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William Friedkin's 'Killer Joe' Starring Matthew McConaughey & Emile Hirsch Gets NC-17 Rating

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by Kevin Jagernauth
March 1, 2012 9:21 AM
5 Comments
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Killer Joe Matthew McConaughey Emile Hirsch

It seems the MPAA is still getting under everyone's skin. With controvery over the R-rating for The Weinstein Company's documentary "Bully" still brewing, the ratings board has dropped another eyebrow raising decision, stamping William Friedkin's deliciously dark "Killer Joe" with the dreaded NC-17 rating. 

There's no doubt that at the very least, "Killer Joe" is an R-rated film. Based on the play by Tracy Letts ("Bug" which Friedkin adapted into an underrated thriller; "August: Osage County" which is being turned into a vehicle for Julia Roberts and Meryl Streep) the film tells the story of a young man (Emile Hirsch) who contracts out a crooked cop (a wickedly evil Matthew McConaughey) to kill his mother for the insurance money, and puts up his younger sister (Juno Temple) as collateral to pay for the job. It's twisted stuff, but also rioutously funny and completely fucking bonkers.  It treads strange territory in ways that sub-Tarantino/Coen wannabees could only dream of doing, but NC-17? There's no explicit sex (though there is nudity), nor any particulary graphic violence (though yes, it does get bloody), however we do have a pretty good idea why the movie has run foul of the board.

**SPOILERS BEGIN** The film's unbelievably explosive finale features a lurid, funny and disturbing (all at once) scene in which Gina Gershon is forced to perform fellatio on a piece of fried chicken. We won't get into why, but it's both revolting and absurd, but given the generally conservative nature of the ratings board, we'd bet our money that's the scene that has their panties all in a bunch. **SPOILERS END**

Distributors LD Entertainment plan to appeal the rating, and good luck to them. If Harvey can't convince the MPAA that a documentary about bullying might be something that kids need to see, we presume they'll be even less lenient about an already pretty transgressive B-movie. But we hope wiser heads prevail, because this film is a blast and it would be a shame if it was kept from finding an audience. No release date yet, but "Killer Joe" is slated to hit later this year.

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5 Comments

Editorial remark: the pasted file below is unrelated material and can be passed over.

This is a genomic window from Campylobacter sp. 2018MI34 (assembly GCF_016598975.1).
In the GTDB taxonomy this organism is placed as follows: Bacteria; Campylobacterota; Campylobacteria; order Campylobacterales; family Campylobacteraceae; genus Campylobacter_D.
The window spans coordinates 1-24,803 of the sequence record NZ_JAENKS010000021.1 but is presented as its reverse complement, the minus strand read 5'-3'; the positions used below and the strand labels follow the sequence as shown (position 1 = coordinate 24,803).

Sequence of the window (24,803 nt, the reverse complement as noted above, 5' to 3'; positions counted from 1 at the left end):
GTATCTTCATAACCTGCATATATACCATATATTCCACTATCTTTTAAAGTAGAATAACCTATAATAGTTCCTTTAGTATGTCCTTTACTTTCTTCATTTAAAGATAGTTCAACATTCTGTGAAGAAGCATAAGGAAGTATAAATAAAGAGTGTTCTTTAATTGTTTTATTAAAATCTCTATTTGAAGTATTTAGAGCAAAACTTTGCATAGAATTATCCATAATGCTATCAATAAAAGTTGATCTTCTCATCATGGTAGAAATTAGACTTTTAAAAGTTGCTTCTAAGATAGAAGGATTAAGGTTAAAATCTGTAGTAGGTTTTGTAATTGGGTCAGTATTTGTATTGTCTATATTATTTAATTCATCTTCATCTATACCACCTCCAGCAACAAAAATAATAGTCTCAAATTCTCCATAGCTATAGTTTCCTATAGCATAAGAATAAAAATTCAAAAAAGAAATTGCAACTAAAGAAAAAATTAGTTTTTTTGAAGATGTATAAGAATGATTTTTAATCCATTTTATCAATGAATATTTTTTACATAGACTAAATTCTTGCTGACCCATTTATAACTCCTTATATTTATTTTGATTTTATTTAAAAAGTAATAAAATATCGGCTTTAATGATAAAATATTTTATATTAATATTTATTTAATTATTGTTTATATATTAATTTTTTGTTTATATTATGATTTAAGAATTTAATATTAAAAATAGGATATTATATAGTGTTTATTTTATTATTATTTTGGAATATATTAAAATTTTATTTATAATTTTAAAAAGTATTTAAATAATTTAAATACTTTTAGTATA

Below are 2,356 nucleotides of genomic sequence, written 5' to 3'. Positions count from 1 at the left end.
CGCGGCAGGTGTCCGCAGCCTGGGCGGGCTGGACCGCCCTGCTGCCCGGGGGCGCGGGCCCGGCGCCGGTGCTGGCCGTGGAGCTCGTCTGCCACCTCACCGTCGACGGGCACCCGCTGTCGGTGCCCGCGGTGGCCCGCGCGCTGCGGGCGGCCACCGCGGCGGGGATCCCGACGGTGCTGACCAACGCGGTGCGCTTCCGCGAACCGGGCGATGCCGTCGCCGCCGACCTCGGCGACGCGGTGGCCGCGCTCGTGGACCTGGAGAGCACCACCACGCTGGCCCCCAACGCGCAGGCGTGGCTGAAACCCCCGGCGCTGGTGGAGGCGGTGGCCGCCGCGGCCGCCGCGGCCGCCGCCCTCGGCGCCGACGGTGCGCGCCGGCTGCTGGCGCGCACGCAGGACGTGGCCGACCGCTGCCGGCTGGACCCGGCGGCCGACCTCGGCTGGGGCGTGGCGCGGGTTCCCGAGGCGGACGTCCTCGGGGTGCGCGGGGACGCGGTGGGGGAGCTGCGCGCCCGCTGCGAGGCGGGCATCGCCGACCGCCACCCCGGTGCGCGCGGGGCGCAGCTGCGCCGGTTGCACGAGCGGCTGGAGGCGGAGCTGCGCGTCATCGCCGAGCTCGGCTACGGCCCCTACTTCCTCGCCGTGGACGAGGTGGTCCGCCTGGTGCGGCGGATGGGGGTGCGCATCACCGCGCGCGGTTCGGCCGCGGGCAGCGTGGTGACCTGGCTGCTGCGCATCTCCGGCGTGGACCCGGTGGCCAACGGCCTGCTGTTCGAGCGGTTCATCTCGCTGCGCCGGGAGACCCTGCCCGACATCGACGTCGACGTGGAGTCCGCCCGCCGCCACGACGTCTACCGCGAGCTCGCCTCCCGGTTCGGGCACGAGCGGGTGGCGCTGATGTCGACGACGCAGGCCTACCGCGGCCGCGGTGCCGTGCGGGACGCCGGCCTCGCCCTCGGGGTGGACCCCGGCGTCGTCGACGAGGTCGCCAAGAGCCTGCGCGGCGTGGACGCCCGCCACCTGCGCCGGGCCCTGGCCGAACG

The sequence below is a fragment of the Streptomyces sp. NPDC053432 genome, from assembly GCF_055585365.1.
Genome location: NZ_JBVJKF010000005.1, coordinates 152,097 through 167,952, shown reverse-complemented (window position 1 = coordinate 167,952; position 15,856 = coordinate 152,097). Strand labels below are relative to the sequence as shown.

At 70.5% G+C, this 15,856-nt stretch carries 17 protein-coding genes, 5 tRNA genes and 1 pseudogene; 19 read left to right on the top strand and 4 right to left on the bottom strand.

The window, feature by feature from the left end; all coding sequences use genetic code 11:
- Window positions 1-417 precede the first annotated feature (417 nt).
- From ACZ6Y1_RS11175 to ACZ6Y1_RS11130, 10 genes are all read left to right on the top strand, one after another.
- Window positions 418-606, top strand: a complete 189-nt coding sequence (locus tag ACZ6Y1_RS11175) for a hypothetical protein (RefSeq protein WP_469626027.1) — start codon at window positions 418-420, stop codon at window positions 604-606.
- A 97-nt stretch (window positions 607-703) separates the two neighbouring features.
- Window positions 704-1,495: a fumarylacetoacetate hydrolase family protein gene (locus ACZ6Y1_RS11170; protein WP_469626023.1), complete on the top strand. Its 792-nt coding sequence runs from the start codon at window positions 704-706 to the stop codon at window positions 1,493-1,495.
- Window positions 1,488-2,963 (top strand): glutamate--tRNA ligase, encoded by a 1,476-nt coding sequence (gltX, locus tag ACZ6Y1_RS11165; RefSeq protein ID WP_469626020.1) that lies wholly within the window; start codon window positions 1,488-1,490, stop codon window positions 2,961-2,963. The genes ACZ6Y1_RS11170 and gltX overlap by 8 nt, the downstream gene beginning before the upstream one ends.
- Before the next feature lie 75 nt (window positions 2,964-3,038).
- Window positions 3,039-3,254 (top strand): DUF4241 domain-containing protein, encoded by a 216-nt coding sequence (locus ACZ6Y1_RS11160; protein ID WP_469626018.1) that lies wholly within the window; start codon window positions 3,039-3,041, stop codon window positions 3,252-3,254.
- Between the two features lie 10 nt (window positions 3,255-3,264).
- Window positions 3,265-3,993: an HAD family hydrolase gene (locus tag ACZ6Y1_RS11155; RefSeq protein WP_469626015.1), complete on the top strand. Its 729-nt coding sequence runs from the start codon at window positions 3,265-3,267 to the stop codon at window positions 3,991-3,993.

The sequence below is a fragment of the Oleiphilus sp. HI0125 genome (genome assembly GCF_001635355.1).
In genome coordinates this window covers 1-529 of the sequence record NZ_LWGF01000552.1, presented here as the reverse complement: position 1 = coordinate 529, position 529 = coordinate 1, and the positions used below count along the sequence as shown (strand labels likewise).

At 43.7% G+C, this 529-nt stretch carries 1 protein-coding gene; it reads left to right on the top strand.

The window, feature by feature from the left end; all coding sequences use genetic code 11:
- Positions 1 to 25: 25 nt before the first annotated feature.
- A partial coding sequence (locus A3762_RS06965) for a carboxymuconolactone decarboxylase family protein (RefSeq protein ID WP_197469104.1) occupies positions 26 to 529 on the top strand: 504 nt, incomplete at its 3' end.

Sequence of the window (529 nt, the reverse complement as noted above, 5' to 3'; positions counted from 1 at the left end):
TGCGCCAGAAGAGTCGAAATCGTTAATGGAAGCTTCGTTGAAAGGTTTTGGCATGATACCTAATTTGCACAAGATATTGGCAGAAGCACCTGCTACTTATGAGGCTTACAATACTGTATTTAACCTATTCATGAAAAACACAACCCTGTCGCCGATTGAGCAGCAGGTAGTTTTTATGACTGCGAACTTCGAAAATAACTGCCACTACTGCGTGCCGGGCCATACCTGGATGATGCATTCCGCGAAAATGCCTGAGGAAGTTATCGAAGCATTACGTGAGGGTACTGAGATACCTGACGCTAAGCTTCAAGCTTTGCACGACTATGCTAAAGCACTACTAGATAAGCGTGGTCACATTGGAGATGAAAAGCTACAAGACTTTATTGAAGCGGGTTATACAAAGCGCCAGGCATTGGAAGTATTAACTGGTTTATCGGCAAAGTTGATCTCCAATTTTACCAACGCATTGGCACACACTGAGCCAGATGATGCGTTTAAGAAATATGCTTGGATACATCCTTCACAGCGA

• Road Kill | March 2, 2012 6:07 AMReply

    All we wanna know is does McConaughey get naked? That's it. Is he giving Fassbender a run for his money?

  • stealth | March 1, 2012 12:25 PMReply

    I screened the film in Toronto FF, it deserves an NC-17 rating. The chicken bone scene and having implied sex many times with an under age girl... Deserves an NC-17 rating. (Especially the chicken bone scene) Board, stick to your guns... This ruling is spot on. I don't want my 16 year old daughter to see this film... Nor should anyone who isn't old enough to understand...(I don't even understand that chicken bone scene... CRAZY...)

  • Thomasi | March 1, 2012 5:01 PM

    @stealth: You shouldn't need an NC-17 rating to keep your 16-year-old daughter from seeing a movie you don't want her to see. An R rating will keep her out, unless she's with you or another guardian. You could also just tell her (even if it were rated G) "I don't want you seeing this movie." If she doesn't respect your instructions, that's your problem and no one else's.

    Also, and I've told you this elsewhere: there is no underage sex in this movie. Dottie is 20 years old in the play; in the film, her age is never mentioned. She's a young adult character. Nor does she, or anyone, have sex on screen in the film, although there is plenty of nudity.

    It's also no surprise that you don't understand the chicken bone scene, given that you don't understand the basics of punctuation and capitalization, but that's another issue entirely.

  • a | March 1, 2012 3:38 PM

    Hemingway, actually a 16 year old can see an R-rated film as long as they have a parent or guardian present.

  • Hemingway | March 1, 2012 3:23 PM

    Your 16 year old daughter wouldn't be able to see it if were rated R either...

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